Remember, like online tools, similar gadgets often work in similar ways. The Power button always turns it on and off. The volume controls will be the same everywhere, as will Play and Stop. Menu button will almost always get you back to your main menu of choices. Yes, some of these gadgets have a lot of buttons, but the basics tend to look and work the same way on all of them. If you knew how to operate a cassette Walkman, an iPod or other mp3 player will feel very similar.

Help & Resources

There are too many kinds of gadgets out there to list, so here’s a few good ideas for finding help about your gadget online:

  • Go straight to the company’s website. Type the full website address in at the top of your browser and hit Enter. Then, look for a link on that says Product Information, Support, Help, or Troubleshooting. Click on it, read the screen, and click the appropriate link.
  • Use a search engine to find information. Type in the full name of the gadget and the word ‘support’ or ‘help,’ then click Search. Lots of results will come up – look for ones from the company that made your gadget first, then try others. The first page of results will have the most popular links, which might be most helpful (if they’ve helped other people).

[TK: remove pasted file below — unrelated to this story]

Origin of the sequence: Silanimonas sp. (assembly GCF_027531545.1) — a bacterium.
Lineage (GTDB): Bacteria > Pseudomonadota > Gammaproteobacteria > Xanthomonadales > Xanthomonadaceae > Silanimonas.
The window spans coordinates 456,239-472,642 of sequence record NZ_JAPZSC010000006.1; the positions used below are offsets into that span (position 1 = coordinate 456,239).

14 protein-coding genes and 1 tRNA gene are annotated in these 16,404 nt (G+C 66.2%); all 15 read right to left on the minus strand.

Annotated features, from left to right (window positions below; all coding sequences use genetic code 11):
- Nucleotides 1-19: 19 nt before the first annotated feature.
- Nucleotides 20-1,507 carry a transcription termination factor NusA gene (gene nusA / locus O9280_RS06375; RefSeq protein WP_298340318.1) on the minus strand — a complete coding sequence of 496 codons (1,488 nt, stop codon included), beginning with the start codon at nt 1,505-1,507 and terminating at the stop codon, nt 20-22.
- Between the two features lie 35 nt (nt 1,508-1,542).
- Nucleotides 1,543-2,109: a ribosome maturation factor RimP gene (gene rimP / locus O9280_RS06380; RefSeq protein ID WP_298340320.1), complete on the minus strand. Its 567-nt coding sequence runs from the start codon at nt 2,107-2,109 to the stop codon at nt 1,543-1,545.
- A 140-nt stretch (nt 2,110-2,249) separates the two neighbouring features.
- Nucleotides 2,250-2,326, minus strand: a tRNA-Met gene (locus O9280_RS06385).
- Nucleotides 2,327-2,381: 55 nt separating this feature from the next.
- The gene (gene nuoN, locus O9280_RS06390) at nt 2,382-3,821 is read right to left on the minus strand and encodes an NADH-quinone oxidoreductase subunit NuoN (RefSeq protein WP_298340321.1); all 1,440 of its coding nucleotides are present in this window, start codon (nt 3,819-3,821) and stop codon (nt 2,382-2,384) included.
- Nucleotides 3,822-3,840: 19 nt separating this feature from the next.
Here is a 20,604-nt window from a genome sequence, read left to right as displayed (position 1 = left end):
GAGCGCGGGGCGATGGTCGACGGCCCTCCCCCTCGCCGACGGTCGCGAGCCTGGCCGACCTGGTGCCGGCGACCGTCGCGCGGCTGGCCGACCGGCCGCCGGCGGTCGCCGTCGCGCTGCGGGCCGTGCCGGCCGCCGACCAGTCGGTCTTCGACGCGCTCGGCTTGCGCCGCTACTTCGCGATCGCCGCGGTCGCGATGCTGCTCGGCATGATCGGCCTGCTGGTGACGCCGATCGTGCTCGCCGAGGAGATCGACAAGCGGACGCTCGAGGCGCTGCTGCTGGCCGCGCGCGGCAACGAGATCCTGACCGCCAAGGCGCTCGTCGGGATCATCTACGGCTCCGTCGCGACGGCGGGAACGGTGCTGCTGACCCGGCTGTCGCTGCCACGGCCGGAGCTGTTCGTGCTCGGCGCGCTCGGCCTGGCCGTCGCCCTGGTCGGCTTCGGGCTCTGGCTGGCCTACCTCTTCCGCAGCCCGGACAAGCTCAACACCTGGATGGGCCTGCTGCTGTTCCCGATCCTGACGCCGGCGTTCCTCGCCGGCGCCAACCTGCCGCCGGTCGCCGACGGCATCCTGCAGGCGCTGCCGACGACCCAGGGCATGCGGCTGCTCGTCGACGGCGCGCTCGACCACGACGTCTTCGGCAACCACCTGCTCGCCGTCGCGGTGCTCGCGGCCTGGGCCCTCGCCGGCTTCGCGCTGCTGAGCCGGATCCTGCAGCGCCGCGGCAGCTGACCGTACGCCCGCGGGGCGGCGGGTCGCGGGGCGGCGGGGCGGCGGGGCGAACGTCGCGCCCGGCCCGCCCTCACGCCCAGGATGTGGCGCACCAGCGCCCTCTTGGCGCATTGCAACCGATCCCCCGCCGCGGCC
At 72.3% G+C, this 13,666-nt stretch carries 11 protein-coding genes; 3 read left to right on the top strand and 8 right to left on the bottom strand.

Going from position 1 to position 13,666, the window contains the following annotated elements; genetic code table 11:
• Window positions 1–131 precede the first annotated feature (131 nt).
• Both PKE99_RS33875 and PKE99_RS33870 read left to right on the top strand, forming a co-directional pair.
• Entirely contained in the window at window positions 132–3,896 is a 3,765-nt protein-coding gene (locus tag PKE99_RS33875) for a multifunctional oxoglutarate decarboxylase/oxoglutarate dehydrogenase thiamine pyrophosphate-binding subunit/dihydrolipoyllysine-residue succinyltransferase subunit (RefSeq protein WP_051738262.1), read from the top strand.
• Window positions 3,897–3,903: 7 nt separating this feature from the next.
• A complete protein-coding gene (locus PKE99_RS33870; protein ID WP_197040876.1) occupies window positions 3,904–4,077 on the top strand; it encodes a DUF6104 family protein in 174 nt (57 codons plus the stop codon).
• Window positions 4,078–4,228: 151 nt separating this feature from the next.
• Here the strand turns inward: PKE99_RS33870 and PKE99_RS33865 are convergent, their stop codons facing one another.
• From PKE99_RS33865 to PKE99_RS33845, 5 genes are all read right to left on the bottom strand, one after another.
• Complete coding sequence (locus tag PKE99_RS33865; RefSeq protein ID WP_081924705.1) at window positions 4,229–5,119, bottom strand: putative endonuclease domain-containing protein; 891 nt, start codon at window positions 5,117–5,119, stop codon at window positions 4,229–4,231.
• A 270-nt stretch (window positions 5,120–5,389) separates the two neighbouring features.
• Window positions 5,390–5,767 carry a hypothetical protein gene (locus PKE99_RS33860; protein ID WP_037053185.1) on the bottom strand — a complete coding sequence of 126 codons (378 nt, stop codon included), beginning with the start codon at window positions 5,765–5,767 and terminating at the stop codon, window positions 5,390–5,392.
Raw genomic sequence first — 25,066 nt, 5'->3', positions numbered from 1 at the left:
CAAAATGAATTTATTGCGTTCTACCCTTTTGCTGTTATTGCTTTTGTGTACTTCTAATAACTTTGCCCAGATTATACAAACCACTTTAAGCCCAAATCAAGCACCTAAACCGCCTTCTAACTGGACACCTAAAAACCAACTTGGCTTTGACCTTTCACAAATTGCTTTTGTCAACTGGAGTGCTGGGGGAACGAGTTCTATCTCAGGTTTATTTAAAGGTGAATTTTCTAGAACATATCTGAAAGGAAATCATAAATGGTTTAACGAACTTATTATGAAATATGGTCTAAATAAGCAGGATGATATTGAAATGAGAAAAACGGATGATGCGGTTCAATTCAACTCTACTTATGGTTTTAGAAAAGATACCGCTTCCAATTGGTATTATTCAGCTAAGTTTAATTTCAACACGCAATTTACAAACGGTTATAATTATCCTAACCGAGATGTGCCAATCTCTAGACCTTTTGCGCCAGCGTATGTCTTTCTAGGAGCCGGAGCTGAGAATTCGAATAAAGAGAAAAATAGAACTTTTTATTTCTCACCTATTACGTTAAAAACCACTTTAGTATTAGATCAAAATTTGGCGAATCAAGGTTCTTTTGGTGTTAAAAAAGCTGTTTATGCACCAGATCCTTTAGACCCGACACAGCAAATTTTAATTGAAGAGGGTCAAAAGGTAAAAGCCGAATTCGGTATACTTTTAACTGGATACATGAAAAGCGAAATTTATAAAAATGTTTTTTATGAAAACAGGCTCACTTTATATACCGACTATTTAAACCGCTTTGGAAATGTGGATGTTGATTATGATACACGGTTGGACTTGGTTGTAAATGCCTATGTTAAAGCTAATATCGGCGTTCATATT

• Ask someone else who owns one. A friend, a family member, someone you know from work or school. Even if they don’t know the answer to your question, the two of you might be able to sit down together and figure it out. That answer might be useful to them one day, too.
  • Use a search engine to find discussion forums about your gadget; search for the name of your gadget the word ‘forum’ or ‘discussion.’ This is a little more advanced, usually, because the conversations on these forums are often technical.

The Only Constant is Change

We’ll be taking a short break from ebooks this week to talk about one of the skills necessary for living life online: being comfortable with change.